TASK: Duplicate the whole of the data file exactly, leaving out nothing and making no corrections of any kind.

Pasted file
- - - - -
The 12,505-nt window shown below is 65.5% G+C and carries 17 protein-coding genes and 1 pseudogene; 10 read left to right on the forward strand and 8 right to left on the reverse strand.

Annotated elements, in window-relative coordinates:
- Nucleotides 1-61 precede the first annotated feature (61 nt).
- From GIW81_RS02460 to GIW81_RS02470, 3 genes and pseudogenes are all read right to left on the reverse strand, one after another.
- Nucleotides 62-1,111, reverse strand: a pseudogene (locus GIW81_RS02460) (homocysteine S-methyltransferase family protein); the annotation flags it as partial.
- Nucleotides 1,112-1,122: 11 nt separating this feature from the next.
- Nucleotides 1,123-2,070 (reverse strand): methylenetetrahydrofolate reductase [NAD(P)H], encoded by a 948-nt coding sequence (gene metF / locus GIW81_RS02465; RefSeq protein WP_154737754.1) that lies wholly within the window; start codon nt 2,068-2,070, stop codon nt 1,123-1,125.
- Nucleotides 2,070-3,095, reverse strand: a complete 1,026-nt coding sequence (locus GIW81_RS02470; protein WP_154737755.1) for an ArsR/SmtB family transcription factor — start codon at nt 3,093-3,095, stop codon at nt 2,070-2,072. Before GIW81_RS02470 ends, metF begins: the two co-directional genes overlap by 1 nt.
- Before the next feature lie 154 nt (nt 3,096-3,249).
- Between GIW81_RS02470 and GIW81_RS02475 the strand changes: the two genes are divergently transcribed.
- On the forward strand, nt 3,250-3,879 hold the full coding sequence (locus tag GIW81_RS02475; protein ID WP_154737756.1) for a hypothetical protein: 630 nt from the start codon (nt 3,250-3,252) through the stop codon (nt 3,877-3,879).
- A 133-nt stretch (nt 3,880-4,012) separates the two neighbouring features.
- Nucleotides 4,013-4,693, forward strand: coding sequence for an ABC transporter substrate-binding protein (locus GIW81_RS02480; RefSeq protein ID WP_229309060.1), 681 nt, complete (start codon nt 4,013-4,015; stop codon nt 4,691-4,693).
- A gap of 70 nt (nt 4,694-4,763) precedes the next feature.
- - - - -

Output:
The 12,505-nt window shown below is 65.5% G+C and carries 17 protein-coding genes and 1 pseudogene; 10 read left to right on the forward strand and 8 right to left on the reverse strand.

Annotated elements, in window-relative coordinates:
- Nucleotides 1-61 precede the first annotated feature (61 nt).
- From GIW81_RS02460 to GIW81_RS02470, 3 genes and pseudogenes are all read right to left on the reverse strand, one after another.
- Nucleotides 62-1,111, reverse strand: a pseudogene (locus GIW81_RS02460) (homocysteine S-methyltransferase family protein); the annotation flags it as partial.
- Nucleotides 1,112-1,122: 11 nt separating this feature from the next.
- Nucleotides 1,123-2,070 (reverse strand): methylenetetrahydrofolate reductase [NAD(P)H], encoded by a 948-nt coding sequence (gene metF / locus GIW81_RS02465; RefSeq protein WP_154737754.1) that lies wholly within the window; start codon nt 2,068-2,070, stop codon nt 1,123-1,125.
- Nucleotides 2,070-3,095, reverse strand: a complete 1,026-nt coding sequence (locus GIW81_RS02470; protein WP_154737755.1) for an ArsR/SmtB family transcription factor — start codon at nt 3,093-3,095, stop codon at nt 2,070-2,072. Before GIW81_RS02470 ends, metF begins: the two co-directional genes overlap by 1 nt.
- Before the next feature lie 154 nt (nt 3,096-3,249).
- Between GIW81_RS02470 and GIW81_RS02475 the strand changes: the two genes are divergently transcribed.
- On the forward strand, nt 3,250-3,879 hold the full coding sequence (locus tag GIW81_RS02475; protein ID WP_154737756.1) for a hypothetical protein: 630 nt from the start codon (nt 3,250-3,252) through the stop codon (nt 3,877-3,879).
- A 133-nt stretch (nt 3,880-4,012) separates the two neighbouring features.
- Nucleotides 4,013-4,693, forward strand: coding sequence for an ABC transporter substrate-binding protein (locus GIW81_RS02480; RefSeq protein ID WP_229309060.1), 681 nt, complete (start codon nt 4,013-4,015; stop codon nt 4,691-4,693).
- A gap of 70 nt (nt 4,694-4,763) precedes the next feature.